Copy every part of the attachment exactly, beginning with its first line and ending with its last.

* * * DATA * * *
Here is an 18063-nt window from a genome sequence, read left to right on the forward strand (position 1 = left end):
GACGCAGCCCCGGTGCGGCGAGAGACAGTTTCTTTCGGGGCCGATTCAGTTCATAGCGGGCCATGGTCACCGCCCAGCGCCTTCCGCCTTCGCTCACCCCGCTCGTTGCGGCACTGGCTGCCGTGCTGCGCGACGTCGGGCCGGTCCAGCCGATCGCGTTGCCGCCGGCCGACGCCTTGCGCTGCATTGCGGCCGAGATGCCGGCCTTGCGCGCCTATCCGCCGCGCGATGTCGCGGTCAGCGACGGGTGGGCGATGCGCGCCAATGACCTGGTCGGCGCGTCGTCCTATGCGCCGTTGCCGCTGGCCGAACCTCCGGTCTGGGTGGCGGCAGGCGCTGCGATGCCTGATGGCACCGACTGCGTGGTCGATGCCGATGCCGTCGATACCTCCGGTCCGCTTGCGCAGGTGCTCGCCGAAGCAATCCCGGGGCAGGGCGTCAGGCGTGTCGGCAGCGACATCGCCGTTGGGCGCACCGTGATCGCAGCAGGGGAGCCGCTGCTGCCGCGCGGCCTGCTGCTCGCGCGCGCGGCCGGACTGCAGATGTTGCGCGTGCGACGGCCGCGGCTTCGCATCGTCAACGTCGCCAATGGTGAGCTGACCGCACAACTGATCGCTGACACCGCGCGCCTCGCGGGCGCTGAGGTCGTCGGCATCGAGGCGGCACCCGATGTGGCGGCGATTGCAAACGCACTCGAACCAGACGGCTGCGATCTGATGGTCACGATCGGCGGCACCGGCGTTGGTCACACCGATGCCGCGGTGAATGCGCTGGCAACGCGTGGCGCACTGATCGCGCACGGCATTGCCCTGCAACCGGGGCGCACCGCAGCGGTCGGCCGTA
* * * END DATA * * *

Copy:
Here is an 18063-nt window from a genome sequence, read left to right on the forward strand (position 1 = left end):
GACGCAGCCCCGGTGCGGCGAGAGACAGTTTCTTTCGGGGCCGATTCAGTTCATAGCGGGCCATGGTCACCGCCCAGCGCCTTCCGCCTTCGCTCACCCCGCTCGTTGCGGCACTGGCTGCCGTGCTGCGCGACGTCGGGCCGGTCCAGCCGATCGCGTTGCCGCCGGCCGACGCCTTGCGCTGCATTGCGGCCGAGATGCCGGCCTTGCGCGCCTATCCGCCGCGCGATGTCGCGGTCAGCGACGGGTGGGCGATGCGCGCCAATGACCTGGTCGGCGCGTCGTCCTATGCGCCGTTGCCGCTGGCCGAACCTCCGGTCTGGGTGGCGGCAGGCGCTGCGATGCCTGATGGCACCGACTGCGTGGTCGATGCCGATGCCGTCGATACCTCCGGTCCGCTTGCGCAGGTGCTCGCCGAAGCAATCCCGGGGCAGGGCGTCAGGCGTGTCGGCAGCGACATCGCCGTTGGGCGCACCGTGATCGCAGCAGGGGAGCCGCTGCTGCCGCGCGGCCTGCTGCTCGCGCGCGCGGCCGGACTGCAGATGTTGCGCGTGCGACGGCCGCGGCTTCGCATCGTCAACGTCGCCAATGGTGAGCTGACCGCACAACTGATCGCTGACACCGCGCGCCTCGCGGGCGCTGAGGTCGTCGGCATCGAGGCGGCACCCGATGTGGCGGCGATTGCAAACGCACTCGAACCAGACGGCTGCGATCTGATGGTCACGATCGGCGGCACCGGCGTTGGTCACACCGATGCCGCGGTGAATGCGCTGGCAACGCGTGGCGCACTGATCGCGCACGGCATTGCCCTGCAACCGGGGCGCACCGCAGCGGTCGGCCGTA